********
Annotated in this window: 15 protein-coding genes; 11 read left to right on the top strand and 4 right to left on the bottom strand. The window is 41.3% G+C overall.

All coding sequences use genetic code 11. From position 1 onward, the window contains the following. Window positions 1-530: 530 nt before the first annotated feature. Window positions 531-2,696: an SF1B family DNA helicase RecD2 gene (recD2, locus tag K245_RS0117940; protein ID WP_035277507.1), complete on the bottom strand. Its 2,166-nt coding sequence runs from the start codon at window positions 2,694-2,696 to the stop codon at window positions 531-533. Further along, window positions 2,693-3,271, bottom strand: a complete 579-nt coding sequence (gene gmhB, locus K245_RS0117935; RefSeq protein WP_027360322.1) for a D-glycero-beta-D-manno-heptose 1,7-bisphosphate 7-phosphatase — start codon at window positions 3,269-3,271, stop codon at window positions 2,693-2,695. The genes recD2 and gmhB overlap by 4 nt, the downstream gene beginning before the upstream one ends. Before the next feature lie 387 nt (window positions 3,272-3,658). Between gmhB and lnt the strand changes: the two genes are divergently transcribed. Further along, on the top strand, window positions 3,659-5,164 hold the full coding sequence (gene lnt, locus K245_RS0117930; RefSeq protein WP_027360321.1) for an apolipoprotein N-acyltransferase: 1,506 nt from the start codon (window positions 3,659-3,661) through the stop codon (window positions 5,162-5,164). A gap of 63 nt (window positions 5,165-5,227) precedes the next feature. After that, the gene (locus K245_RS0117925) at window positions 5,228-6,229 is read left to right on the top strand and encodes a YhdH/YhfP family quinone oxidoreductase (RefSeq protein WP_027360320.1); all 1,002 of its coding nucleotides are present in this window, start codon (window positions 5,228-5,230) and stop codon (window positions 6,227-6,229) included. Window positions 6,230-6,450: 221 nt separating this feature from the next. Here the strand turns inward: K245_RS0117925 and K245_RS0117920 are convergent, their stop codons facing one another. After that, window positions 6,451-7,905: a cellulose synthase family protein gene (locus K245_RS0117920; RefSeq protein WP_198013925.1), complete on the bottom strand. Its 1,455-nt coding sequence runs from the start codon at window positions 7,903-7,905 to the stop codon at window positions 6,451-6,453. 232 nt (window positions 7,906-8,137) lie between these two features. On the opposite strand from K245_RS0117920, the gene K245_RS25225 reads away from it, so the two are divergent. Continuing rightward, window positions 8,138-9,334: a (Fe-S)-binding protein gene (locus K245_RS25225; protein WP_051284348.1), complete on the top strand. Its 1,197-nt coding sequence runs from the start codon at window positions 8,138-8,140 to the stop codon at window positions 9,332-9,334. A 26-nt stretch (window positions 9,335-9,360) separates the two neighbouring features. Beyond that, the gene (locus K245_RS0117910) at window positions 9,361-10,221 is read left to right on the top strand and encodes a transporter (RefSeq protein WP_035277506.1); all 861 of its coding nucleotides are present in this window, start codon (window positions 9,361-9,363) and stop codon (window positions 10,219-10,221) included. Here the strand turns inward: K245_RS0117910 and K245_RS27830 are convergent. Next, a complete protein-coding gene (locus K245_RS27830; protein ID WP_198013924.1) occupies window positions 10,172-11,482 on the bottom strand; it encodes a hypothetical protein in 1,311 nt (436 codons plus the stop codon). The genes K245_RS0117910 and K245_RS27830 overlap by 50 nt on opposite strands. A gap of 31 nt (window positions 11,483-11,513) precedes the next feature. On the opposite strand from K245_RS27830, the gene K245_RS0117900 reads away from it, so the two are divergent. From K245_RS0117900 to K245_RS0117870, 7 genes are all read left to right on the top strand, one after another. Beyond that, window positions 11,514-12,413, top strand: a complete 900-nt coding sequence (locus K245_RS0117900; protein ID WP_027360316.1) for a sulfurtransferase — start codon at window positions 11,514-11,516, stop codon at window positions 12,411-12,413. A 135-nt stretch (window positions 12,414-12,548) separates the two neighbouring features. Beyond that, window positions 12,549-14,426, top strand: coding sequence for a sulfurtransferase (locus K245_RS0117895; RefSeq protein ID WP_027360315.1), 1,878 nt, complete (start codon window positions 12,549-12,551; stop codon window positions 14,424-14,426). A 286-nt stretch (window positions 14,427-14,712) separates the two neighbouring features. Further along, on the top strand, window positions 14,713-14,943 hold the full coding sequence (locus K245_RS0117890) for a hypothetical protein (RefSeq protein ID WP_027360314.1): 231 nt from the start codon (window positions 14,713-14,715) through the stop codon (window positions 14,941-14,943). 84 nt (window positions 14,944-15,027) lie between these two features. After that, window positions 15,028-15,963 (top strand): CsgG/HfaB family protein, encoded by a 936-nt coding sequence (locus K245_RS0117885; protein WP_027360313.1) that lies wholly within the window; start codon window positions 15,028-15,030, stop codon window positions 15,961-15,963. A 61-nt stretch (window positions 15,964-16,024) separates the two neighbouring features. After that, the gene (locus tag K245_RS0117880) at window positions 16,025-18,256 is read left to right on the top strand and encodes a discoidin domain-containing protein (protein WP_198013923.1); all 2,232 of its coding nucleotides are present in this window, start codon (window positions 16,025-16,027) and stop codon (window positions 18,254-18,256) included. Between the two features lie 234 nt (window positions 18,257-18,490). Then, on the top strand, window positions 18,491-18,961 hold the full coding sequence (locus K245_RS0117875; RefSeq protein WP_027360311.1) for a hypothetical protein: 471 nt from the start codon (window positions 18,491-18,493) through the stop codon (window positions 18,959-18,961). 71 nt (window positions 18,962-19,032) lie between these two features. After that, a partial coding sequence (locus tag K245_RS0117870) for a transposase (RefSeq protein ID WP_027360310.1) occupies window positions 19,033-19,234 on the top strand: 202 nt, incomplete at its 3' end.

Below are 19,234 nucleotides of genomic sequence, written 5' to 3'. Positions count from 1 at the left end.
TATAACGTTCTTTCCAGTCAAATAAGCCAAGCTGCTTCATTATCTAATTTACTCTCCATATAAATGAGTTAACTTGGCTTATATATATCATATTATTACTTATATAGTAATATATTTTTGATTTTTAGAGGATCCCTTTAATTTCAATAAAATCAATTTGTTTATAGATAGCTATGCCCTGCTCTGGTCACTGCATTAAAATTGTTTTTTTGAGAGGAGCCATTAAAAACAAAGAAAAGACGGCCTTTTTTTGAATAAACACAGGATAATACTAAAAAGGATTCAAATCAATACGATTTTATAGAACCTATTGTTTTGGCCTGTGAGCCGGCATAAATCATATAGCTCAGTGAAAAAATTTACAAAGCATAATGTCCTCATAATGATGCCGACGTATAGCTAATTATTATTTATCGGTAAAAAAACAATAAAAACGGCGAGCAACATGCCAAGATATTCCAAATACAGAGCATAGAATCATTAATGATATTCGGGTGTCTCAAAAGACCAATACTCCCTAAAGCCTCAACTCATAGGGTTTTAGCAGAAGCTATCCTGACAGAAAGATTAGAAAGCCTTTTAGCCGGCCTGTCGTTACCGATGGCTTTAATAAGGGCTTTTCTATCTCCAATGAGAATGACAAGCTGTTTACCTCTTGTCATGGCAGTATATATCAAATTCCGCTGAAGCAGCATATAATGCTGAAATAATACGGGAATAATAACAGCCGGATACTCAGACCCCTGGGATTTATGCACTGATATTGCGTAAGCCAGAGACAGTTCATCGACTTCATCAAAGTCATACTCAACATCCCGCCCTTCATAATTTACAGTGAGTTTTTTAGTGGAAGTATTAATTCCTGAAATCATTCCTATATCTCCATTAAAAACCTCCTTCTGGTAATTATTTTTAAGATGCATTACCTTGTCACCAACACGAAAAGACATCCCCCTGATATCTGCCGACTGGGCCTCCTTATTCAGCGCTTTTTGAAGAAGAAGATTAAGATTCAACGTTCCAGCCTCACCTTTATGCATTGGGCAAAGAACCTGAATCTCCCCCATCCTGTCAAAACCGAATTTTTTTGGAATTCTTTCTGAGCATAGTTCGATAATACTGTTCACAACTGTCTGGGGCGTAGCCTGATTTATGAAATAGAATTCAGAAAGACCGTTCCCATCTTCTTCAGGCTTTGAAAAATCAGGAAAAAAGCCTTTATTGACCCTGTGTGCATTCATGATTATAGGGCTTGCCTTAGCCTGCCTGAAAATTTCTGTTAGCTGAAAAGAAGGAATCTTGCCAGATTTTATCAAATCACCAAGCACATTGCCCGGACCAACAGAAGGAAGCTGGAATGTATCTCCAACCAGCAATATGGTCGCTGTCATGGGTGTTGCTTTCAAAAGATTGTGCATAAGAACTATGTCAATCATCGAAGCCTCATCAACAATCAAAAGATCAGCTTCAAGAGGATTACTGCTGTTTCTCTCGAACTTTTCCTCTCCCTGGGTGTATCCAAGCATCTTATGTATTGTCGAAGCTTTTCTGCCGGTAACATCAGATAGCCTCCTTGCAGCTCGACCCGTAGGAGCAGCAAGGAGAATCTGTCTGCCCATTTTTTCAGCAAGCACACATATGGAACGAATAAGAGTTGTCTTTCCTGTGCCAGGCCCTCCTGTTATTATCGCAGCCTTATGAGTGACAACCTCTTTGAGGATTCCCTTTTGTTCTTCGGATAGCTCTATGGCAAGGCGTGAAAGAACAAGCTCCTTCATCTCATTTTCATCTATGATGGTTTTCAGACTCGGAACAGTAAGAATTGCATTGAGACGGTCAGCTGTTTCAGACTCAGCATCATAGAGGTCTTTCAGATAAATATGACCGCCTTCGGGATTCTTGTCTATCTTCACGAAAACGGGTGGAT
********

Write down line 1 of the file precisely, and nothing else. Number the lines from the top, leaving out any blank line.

Annotated in this window: 15 protein-coding genes; 11 read left to right on the top strand and 4 right to left on the bottom strand. The window is 41.3% G+C overall.